BVS 06-20-2007 11:10 AM

This guy has obviously never watched a documentary before...

LJT 06-20-2007 12:00 PM

The writer is as slanted as Moore.

maycocksean 06-20-2007 03:08 PM


Originally posted by LJT
The writer is as slanted as Moore.
Yup. I quit reading right about the time he made the comment about the "law of supply and demand" being equivalent to "all documentatries being left-wing."

I don't care for Michael Moore because I do believe he is sensationalistic and intellectually dishonest. . .the same reason I don't care for Coulter, Limbaugh et. al.

He think he's helping the cause of better health care but he's only making it easier for the right to justify doing nothing.

anitram 06-20-2007 04:42 PM


Originally posted by MrsSpringsteen
Did anyone see it on YouTube before they removed it?

MrsSpringsteen 06-20-2007 04:43 PM

Wow, someone answered :eek: I shouldn't say "someone" but you know what I mean...

So how is it, without giving spoilers if possible :)

anitram 06-20-2007 04:48 PM

I liked it better than Bowling and Fahrenheit. It had less of Moore's standard stunts (although there were still a few, obviously) so if you find that to be particularly obnoxious, then you'll like this. It was a lot more personal, and some of the people/patients he introduced you to had really touching and heartbreaking stories. He spent a lot of time on them, and less time on mocking politicians, so that made it a better movie as well, I felt.

He went to France, the UK and Canada to look at their health systems. I can't speak for the other two, but he did give a pretty rosy picture of the Canadian one. Our system is pretty good - the way you hear it described in the US as horrible and with huge waitlists is a lot of fearmongering garbage. BUT I have also waited in ERs for several hours, not the 30-45 minutes he seemed to be suggesting. So I'd say this is a valid criticism.

It's definitely worth seeing, you just have to watch it critically, like with most things.

MrsSpringsteen 06-21-2007 08:32 AM

Thanks. I am definitely seeing it-if my crappy suburban megaplex shows it of course. They did have Fahrenheit 9/11.

ntalwar 06-21-2007 09:39 AM


Originally posted by anitram
Our system is pretty good - the way you hear it described in the US as horrible and with huge waitlists is a lot of fearmongering garbage.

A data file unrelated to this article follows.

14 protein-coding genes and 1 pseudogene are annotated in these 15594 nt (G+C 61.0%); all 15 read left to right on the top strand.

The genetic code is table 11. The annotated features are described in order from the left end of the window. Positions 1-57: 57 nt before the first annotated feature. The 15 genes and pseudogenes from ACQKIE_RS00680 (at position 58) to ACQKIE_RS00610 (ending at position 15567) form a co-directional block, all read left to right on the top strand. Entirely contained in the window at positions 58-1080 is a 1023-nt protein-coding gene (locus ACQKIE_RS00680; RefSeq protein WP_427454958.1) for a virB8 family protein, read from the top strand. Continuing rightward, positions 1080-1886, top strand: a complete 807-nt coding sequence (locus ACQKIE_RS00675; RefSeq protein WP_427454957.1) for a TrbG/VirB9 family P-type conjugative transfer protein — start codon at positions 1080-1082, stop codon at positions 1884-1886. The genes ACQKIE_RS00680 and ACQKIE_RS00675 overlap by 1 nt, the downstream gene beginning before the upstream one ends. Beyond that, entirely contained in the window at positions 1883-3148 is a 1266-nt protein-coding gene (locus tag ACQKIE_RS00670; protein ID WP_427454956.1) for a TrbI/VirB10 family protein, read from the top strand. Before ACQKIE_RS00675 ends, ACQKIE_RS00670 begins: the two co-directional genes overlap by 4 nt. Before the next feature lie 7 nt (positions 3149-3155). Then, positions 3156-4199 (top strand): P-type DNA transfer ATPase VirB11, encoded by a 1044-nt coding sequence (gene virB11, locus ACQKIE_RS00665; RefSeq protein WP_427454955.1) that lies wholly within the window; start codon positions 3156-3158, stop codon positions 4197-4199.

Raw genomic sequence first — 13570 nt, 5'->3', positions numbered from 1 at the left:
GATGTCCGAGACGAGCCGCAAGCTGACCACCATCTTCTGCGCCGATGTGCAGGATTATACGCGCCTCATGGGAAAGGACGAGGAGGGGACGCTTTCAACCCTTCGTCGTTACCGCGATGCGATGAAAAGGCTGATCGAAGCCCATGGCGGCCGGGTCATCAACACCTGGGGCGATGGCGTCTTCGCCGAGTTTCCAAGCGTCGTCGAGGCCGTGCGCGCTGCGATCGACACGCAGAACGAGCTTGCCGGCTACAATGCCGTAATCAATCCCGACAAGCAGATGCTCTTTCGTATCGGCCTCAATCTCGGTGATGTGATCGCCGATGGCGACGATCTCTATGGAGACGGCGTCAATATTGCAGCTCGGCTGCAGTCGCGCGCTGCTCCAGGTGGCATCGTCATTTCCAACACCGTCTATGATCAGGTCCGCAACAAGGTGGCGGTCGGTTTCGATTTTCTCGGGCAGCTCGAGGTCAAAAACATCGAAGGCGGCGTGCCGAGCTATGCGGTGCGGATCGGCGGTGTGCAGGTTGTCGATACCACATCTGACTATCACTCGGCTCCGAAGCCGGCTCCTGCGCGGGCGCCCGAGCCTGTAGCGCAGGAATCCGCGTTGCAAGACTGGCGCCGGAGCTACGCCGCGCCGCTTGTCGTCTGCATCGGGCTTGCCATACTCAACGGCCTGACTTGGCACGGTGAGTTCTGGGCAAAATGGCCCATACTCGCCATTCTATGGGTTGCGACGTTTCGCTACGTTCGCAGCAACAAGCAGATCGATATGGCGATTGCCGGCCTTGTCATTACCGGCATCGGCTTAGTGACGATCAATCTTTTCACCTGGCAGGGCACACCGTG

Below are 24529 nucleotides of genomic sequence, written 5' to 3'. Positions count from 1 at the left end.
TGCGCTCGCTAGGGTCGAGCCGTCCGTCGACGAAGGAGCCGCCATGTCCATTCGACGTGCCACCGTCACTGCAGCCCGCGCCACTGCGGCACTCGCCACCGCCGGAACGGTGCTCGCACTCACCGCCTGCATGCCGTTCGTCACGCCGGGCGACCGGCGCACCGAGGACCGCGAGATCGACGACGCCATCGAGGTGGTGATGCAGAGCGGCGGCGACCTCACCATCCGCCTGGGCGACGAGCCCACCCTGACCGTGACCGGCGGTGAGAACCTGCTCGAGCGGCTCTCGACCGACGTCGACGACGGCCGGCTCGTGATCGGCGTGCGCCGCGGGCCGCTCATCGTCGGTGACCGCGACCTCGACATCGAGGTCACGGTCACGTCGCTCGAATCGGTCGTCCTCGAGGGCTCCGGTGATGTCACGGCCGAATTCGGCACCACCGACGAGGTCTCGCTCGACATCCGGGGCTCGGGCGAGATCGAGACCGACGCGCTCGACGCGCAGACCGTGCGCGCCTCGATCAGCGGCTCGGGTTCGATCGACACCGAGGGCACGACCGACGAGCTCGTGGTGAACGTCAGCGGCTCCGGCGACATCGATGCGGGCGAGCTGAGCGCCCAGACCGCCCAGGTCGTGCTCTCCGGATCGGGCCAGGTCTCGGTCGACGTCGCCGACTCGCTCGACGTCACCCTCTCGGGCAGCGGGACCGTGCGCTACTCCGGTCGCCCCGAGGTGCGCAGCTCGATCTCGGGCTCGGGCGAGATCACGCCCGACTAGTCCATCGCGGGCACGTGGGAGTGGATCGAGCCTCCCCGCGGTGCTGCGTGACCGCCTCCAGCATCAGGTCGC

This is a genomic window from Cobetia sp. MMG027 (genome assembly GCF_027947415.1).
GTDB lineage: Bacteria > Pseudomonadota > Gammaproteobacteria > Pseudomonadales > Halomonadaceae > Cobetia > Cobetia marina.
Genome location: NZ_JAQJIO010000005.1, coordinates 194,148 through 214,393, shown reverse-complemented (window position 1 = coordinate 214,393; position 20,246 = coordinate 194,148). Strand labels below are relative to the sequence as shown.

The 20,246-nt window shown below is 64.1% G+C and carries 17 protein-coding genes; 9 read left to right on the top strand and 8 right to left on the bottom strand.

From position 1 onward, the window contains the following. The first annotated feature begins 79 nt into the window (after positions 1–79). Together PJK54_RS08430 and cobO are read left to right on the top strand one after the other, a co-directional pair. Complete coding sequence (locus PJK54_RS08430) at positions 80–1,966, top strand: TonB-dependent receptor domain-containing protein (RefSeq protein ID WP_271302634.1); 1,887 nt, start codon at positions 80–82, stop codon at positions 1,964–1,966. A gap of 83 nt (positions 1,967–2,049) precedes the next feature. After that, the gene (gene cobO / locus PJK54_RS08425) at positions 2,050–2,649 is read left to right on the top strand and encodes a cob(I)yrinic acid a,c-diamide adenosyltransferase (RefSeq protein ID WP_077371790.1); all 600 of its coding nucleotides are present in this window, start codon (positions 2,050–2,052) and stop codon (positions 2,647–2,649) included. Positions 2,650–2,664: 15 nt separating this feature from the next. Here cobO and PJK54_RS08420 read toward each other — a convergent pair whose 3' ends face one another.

When I visited Montreal once, a Canadian tour guide also took a swipe at the health care system there. He pointed out a hospital and said it offers free surgery, as long as you are willing to wait a few months (or something like that).

anitram 06-21-2007 12:53 PM


Originally posted by ntalwar

When I visited Montreal once, a Canadian tour guide also took a swipe at the health care system there. He pointed out a hospital and said it offers free surgery, as long as you are willing to wait a few months (or something like that).

I think this is very misunderstood. If you need emergency surgery, you get it immediately, obviously. If you need surgery for which there might be a waiting list....you wait. That doesn't mean you're sitting there waiting for a brain tumor to be removed for 3 months! All it means is that you're prioritized based on need. I mean, elective surgery in the States works similarly - when they can schedule you in. Maybe if you are Paris Hilton, you can walk into a hospital and pay $3 million for them to perform a knee replacement that afternoon, I don't know. But for regular Americans, you will also have to wait a week or two or whenever the surgeon and OR are available. It's not like a McDonald's where you walk in and get fast food.

For all this talk of Canadian waitlists...you'd think the courts would be inundated with people suing over access to healthcare and wrongful death. But there isn't an open floodgate there so that should tell you something given what a litigious society we have become.

Everywhere in the world you WAIT for services. Maybe the tour guide thought he was being funny or something.

Smallville 06-21-2007 01:14 PM